Imaging with ultrasonography or CT scanning can better identify liver abscesses and may help in selecting lesions for targeted intervention.

Percutaneous drainage is the best means of treating liver abscesses. Occasionally, a drain is left in place to help clear the abscesses. Because our patient had a profound abscess burden, a multidisciplinary discussion with colleagues in interventional radiology led to the decision to address the largest lesions with drainage and to use antimicrobial therapy to treat the lesser targets. Parenteral antimicrobial therapy should be administered for 4 to 6 weeks, with longer durations considered based on repeated imaging findings.4 Oral antibiotics may be used, depending on preserved gut function and microbial sensitivities. In our case, the colon pathology and antimicrobial resistance pattern made oral agents a less-appealing choice.

Factors that predispose a patient to percutaneous treatment failure and that warrant surgical intervention include viscous abscess contents that may clog a pigtail catheter drain, the presence of yeast, concurrent biliary disease necessitating surgery, multiple large abscesses, and failure to respond to percutaneous drainage after 1 week of therapy.4

A particularly unique aspect of this case was abscess formation occurring with concurrent intestinal adenocarcinoma. While the association between bacteremia and colon malignancy has been more established with Streptococcus gallolyticus (formerly Streptococcus bovis; group D streptococcus) infection, the link between colon cancer and S anginosus infection is far more tenuous, with only a few cases having been reported in the literature.5,6 Because several patients with liver abscesses have been found to have a higher incidence of colon cancer, some evidence supports performing colonoscopy in patients with cryptogenic liver abscess.7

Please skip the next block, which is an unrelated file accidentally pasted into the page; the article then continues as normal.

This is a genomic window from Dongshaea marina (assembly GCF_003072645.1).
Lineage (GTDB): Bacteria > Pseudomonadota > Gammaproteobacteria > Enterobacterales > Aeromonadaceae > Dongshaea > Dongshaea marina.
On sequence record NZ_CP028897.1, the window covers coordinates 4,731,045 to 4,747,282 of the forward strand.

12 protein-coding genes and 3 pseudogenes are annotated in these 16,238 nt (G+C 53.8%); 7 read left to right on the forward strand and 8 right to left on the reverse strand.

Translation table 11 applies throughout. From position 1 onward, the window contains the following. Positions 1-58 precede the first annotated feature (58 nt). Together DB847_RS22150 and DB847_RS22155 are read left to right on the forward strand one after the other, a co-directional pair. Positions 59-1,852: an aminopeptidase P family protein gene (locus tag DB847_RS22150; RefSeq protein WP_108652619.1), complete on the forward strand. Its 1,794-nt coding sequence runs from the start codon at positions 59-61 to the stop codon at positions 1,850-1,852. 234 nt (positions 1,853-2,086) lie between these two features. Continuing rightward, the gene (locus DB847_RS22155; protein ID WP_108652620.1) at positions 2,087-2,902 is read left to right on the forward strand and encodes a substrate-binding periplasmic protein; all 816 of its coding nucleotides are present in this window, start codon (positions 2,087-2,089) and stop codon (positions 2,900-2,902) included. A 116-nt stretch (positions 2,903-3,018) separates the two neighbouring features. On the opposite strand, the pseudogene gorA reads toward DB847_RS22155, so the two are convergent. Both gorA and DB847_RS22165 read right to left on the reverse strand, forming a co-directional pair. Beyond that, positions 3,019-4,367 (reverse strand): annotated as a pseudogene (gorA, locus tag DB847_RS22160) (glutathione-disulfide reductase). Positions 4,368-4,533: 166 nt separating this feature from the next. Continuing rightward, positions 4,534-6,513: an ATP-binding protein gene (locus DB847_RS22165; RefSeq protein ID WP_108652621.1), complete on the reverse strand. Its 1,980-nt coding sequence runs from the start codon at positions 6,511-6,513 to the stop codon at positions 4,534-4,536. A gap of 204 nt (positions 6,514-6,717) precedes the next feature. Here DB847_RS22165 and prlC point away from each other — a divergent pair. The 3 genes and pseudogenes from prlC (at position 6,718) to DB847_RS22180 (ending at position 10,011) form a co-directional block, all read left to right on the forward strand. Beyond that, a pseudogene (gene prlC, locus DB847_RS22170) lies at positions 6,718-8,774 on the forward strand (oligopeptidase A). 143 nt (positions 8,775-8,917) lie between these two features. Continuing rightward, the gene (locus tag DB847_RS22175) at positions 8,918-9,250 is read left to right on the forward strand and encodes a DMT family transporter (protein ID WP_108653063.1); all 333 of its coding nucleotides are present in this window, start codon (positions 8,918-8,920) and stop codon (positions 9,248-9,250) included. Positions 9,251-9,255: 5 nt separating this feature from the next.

1. Ruoff KL. Streptococcus anginosus (“Streptococcus milleri”): the unrecognized pathogen. Clin Microbiol Rev. 1988;1(1):102-108.
  2. Wanahita A, Goldsmith EA, Musher DM, et al. Interaction between human polymorphonuclear leukocytes and Streptococcus milleri group bacteria. J Infect Dis. 2002;185(1):85-90.
  3. Corredoira J, Casariego E, Moreno C, et al. Prospective study of Streptococcus milleri hepatic abscess. Eur J Clin Microbiol Infect Dis. 1998;17(8):556-560.
  4. Barshak MB, Kasper DL. Intraabdominal infections and abscesses. In: Kasper DL, Fauci AS, Hauser SL, Longo DL, Jameson JL, Loscalzo J, eds. Harrison’s Principles of Internal Medicine. 19th ed. New York, NY: McGraw-​Hill; 2015:chap 159.
  5. Masood U, Sharma A, Lowe D, Khan R, Manocha D. Colorectal cancer associated with Streptococcus anginosus bacteremia and liver abscesses. Case Rep Gastroenterol. 2016;10(3):769-774.
  6. Burnett-Hartman AN, Newcomb PA, Potter JD. Infectious agents and colorectal cancer: a review of Helicobacter pylori, Streptococcus bovis, JC virus, and human papillomavirus. Cancer Epidemiol Biomarkers Prev. 2008;​17(11):2970-2979.
  7. Koo HC, Kim YS, Kim SG, et al. Should colonoscopy be performed in patients with cryptogenic liver abscess? Clin Res Hepatol Gastroenterol. 2013;​37(1):86-92.